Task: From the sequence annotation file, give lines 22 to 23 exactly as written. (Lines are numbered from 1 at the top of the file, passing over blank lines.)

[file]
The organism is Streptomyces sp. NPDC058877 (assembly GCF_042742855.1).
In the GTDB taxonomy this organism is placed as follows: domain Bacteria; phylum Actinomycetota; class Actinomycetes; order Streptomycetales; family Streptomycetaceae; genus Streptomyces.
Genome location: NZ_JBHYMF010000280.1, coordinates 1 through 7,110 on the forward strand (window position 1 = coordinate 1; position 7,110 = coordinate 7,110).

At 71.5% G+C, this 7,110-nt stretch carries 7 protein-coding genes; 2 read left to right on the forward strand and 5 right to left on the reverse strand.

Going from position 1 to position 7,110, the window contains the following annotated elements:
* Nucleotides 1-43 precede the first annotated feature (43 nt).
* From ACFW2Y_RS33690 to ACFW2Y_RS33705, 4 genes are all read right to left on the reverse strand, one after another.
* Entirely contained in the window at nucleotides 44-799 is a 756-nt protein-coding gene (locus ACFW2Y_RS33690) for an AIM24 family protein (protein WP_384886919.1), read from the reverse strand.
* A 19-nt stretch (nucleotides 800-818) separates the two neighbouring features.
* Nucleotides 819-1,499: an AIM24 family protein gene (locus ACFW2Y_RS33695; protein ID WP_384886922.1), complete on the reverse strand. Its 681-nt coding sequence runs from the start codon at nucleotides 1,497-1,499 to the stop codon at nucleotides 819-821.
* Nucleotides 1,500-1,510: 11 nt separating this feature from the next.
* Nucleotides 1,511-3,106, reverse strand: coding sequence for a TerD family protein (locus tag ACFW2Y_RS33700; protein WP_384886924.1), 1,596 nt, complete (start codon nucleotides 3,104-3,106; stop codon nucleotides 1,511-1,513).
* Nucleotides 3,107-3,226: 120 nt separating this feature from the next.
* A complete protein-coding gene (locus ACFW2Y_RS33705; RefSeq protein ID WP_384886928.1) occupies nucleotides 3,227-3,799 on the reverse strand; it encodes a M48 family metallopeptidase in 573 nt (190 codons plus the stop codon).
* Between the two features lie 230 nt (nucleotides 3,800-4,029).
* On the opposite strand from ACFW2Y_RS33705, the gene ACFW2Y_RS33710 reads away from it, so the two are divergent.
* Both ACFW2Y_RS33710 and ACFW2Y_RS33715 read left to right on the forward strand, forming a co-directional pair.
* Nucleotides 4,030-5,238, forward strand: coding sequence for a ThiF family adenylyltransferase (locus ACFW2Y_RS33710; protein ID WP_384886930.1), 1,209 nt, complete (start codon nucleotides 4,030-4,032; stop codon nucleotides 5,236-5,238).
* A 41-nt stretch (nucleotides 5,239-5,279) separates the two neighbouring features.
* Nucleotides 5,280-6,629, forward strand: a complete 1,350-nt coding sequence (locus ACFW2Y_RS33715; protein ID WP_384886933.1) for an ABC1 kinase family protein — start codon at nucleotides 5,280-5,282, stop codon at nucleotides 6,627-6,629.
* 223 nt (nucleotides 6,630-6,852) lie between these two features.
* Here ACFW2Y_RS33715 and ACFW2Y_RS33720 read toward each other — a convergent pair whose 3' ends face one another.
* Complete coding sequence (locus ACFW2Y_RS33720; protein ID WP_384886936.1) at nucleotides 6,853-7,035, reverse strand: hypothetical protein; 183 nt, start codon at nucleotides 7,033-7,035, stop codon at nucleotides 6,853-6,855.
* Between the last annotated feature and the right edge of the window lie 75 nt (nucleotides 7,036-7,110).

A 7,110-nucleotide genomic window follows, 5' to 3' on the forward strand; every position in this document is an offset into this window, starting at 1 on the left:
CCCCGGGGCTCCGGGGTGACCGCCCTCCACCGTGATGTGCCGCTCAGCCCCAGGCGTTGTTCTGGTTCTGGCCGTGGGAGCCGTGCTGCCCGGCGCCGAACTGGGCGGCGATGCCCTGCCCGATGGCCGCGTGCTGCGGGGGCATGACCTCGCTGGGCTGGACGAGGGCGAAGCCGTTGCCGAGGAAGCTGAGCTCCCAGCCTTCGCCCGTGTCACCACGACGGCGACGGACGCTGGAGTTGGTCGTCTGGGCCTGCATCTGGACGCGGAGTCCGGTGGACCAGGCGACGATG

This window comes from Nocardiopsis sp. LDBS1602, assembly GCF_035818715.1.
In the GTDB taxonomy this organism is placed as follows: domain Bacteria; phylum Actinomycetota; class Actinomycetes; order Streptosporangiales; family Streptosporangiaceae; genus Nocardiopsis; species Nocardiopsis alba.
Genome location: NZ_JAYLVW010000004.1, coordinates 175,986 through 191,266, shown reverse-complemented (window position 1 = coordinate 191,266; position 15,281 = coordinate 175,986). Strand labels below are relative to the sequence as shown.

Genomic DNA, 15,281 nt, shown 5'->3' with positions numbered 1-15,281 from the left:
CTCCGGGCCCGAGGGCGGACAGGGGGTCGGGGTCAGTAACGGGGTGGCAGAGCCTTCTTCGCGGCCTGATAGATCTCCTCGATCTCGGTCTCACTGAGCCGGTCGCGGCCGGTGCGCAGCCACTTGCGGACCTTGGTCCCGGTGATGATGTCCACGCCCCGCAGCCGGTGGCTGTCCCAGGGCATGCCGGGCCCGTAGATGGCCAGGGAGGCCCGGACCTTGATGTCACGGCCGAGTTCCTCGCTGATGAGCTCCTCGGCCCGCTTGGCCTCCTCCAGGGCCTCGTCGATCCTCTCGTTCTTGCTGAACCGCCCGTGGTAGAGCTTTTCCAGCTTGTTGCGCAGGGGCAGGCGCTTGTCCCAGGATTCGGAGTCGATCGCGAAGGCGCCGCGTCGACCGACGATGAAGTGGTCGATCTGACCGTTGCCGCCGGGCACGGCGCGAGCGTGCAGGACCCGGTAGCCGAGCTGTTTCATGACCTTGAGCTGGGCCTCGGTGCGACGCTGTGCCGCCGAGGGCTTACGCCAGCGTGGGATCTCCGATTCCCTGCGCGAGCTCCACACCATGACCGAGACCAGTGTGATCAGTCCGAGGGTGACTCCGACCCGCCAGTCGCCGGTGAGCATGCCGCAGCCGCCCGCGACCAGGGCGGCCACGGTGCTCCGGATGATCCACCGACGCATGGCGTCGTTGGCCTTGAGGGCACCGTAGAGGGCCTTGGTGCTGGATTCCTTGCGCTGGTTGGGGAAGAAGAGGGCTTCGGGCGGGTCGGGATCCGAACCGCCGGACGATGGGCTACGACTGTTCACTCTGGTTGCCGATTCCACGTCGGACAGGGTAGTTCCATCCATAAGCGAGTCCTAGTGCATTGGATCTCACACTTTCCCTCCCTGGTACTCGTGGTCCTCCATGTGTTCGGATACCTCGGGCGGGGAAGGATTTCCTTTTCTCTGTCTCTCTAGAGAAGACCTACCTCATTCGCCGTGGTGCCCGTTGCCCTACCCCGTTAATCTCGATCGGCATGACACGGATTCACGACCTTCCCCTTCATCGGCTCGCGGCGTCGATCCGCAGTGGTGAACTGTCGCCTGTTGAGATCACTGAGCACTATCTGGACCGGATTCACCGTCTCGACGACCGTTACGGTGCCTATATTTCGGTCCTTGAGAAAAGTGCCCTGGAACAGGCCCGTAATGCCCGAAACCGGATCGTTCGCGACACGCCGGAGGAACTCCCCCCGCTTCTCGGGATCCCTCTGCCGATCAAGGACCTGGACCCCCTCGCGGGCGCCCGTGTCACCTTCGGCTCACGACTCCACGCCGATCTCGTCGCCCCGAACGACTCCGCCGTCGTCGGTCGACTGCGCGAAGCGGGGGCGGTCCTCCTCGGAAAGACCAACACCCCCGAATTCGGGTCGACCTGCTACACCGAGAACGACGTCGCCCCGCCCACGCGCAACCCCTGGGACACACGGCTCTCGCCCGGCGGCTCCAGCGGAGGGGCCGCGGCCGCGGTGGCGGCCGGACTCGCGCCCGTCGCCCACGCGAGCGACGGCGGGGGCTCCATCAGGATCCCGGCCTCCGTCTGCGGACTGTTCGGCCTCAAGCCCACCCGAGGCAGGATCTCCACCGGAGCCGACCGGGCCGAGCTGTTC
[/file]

* Here ACFW2Y_RS33715 and ACFW2Y_RS33720 read toward each other — a convergent pair whose 3' ends face one another.
* Complete coding sequence (locus ACFW2Y_RS33720; protein ID WP_384886936.1) at nucleotides 6,853-7,035, reverse strand: hypothetical protein; 183 nt, start codon at nucleotides 7,033-7,035, stop codon at nucleotides 6,853-6,855.